People & society - Meteor

Howzat — is Afridi Pakistan's gift to cricket?

Updated May 13, 2016 10:52am

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Illustration by Aan Abbas
Illustration by Aan Abbas

Shahid Afridi is a leg-spinning all-rounder for the Pakistan national cricket team who has played for 20 years. He is cricket’s Screamin’ Jay Hawkins, except instead of a skull named Henry, he swings a bat like it has its own personality. On the field he has made over 10,000 international runs and taken over 500 international wickets. He travelled the world playing league and domestic cricket as a gun for hire, even playing in India when…

“OMG OMG OMG, Shahid Bhai, wow, has just hit the ball out of the ground, it’s gone, just gone, removed from sight, he just moved his leg and wooshka, it was a slap, a crash, a wallop, it’s the maximum of maximums.”

It was in 1996 in Kenya that a young boy of only 16 years of age strode to the crease to bat for his country for the first time. What happened next was 0610400600661166264400661411041606024100. Using a borrowed bat, this boy tonked the ball like a man, his innings was the quickest hundred in One Day International (ODI) history. It was almost too good to be…

“AAAAAAHHHHHH, he’s out, stupid, stupid, what was he doing, man, just whoosh and clang, no one can play that shot, come on, come on, come on, that is just silly, a waste, why does he always do this?”

As a leg-spinner perhaps the best way to describe Afridi’s bowling is probing. He was constantly at the batsman, with high-octane leg spin which curved in the air often as much as it spun off the pitch. He was difficult to get on top of, especially with a hard to pick wrong’un. Despite the fact it got less attention, his leg spin was, by far, the art he was best at. Out of his hand…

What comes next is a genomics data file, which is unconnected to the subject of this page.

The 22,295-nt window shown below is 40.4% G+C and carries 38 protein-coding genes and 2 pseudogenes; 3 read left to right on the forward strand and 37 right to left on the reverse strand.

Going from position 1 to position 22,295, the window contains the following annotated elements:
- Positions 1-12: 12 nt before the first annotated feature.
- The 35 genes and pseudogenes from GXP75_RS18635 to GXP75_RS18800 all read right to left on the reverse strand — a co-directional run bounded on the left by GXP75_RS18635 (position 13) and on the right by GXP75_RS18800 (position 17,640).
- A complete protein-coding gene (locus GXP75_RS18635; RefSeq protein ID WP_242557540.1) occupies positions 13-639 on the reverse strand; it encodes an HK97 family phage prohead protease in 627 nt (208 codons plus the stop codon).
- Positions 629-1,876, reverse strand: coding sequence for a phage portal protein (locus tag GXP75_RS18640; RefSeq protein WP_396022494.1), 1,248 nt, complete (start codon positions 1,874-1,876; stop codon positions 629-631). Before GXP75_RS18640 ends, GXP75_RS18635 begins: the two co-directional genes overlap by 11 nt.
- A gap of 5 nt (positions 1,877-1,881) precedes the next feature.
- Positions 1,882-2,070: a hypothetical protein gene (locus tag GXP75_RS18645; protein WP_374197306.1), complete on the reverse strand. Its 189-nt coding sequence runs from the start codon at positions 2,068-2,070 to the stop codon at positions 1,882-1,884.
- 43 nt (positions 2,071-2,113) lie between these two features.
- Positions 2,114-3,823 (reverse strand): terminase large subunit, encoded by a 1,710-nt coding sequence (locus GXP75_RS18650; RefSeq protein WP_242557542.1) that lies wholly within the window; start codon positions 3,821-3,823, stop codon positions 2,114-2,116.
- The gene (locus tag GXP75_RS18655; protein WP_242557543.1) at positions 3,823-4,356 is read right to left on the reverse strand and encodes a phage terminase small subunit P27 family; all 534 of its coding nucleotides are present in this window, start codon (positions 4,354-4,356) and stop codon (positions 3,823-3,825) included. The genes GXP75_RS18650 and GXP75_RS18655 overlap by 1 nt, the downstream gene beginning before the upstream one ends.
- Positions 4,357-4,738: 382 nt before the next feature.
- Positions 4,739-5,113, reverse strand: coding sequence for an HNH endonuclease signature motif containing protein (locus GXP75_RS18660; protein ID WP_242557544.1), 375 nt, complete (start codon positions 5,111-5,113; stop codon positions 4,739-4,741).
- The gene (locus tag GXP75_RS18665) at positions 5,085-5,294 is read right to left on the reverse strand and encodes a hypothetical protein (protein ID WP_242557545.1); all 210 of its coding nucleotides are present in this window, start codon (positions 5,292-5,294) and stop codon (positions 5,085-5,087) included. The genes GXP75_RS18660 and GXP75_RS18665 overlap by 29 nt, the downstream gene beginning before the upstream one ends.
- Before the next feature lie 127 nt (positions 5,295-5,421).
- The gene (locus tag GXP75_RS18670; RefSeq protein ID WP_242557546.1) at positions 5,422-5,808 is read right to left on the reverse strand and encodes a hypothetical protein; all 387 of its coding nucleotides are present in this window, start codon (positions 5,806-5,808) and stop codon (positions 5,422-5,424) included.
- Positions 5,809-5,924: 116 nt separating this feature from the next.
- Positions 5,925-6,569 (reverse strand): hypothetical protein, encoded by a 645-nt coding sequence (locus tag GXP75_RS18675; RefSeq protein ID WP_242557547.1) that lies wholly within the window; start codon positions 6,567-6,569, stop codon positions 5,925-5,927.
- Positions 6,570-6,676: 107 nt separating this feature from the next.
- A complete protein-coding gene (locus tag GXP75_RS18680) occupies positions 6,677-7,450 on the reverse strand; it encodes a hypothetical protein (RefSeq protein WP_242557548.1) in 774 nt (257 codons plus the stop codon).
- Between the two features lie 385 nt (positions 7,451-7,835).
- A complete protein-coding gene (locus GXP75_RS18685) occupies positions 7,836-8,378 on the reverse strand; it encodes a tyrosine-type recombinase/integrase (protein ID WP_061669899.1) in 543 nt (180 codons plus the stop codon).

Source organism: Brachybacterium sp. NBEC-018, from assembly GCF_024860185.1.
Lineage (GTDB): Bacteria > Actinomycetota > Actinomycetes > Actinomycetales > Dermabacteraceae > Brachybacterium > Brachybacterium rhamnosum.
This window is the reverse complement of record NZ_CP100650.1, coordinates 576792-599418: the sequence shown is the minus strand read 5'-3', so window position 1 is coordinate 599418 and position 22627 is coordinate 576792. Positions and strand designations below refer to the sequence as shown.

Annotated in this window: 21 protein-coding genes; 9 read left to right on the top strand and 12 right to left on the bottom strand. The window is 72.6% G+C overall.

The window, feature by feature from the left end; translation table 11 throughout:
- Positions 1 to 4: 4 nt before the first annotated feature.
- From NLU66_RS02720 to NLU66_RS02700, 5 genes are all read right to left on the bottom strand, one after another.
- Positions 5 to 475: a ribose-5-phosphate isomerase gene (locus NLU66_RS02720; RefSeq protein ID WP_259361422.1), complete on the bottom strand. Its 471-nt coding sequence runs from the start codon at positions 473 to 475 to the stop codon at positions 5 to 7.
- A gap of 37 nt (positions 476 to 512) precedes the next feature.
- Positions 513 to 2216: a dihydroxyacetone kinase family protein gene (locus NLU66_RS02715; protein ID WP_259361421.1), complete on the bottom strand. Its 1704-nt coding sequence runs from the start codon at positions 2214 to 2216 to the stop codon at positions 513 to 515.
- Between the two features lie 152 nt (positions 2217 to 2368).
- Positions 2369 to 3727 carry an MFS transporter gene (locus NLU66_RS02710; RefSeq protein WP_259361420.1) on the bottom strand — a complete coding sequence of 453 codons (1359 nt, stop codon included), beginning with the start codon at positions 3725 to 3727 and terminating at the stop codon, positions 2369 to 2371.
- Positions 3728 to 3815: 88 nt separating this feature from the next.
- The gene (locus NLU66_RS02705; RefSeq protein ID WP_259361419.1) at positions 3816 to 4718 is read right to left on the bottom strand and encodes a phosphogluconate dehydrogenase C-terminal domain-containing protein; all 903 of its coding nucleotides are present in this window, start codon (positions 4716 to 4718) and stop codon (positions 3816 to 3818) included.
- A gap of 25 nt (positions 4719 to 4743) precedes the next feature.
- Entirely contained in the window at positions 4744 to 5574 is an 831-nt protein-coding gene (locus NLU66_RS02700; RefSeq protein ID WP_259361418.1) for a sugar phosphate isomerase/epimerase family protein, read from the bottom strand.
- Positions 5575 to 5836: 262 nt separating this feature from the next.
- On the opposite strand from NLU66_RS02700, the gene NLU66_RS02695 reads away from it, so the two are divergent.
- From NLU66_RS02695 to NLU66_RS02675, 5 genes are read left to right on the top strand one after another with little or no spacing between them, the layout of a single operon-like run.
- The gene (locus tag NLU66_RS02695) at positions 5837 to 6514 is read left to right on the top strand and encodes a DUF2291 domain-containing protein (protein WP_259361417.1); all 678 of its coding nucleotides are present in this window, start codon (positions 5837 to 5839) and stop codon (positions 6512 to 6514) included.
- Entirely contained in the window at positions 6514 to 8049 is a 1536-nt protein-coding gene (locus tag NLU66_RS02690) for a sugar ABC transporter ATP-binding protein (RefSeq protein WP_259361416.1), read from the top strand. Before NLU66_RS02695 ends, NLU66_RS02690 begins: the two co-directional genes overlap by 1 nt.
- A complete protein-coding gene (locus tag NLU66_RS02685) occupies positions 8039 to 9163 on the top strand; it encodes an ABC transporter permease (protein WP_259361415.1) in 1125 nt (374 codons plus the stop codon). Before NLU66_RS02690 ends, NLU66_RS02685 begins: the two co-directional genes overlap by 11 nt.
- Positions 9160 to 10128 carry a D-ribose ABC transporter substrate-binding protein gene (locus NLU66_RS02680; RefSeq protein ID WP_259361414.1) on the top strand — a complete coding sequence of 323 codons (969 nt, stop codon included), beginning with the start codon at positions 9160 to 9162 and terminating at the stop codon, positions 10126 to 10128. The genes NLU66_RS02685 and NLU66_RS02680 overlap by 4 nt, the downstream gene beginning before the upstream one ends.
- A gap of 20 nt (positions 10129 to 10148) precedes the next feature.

“YESSSSSSSSSSSS, straight through him, he was nowhere near it, it just zipped, the bails were off before the guy even realised which way the ball was spinning, he is too good, too much, too everything.”

11 centuries in international cricket. Most defying the laws of gods and men, let alone cricket. He won games on his own, with bat, with ball, sometimes with both. But it was the 2009 World T20 where he scored back-to-back half-centuries and won the tournament for Pakistan. He was focused, assured and completely in charge, some may claim he was possessed by someone else, but it was still pure Afridi. At the end of the final, Afridi was not out, he stood in the middle…

“LOOK LOOK, what a legend, cock-a-doodle-doo, arms up in the air, head side to side like a proud puppy, winning us the match, the tournament, the world.”

If there was a state between retirement and unretirement, where you could be simultaneously retired and unretired at the same time, Afridi would have been living there since 2006. That is, 10 years of ‘will he or won’t he’ tension; he’s a serial uncommitter. It’s as unpredictable as his…

“NOOOOOO, he can’t, ouch, he did not just do that, what, why would he retire mid-series like that, we need him, we need what he can do, what is wrong with him, dude?”

He has danced on the pitch, angered his fans, angered opposition fans, hit a fan, played politics and bitten a cricket ball live on TV. There was no part of his cricket that did not inspire an emotion. Hate, love, confusion, whatever, he was there to hit balls and…

“WOW, WOW, no, what, how can he do that, how is he doing that, slap, smack, thump, and wham, he’s crazy, man.”

Afridi was Pakistan’s gift to cricket, but he wasn’t a gift to Pakistan cricket all the time. For all the enjoyment, the sheer brainless popcorn entertainment he gave the world, for Pakistani fans he put their already nervy disposition into hyperdrive. Afridi was Pakistan cricket in human form. Every flaw, every gift, all the magic, all the disappointments, the whole thing, wrapped up in silky hair like a…

“WHAT THE, what, I mean just what, ding dong, I just don’t know how to even, I mean, this cannot be happening, it’s just too weird, too much.”

He bowled leg spin like a quick bowler, he batted like the world was about to end, he was often more what people think Pakistan cricket is than what Pakistan cricket actually is.

You do not use normal words when talking about Afridi, you use sounds and onomatopoeia. You say “boom, boom” and that is enough. Sometimes it wasn’t enough. Sometimes it was too much. But it was always…

“BOOM, boom”.


This was originally published in the Herald's April 2016 issue. To read more subscribe to the Herald in print.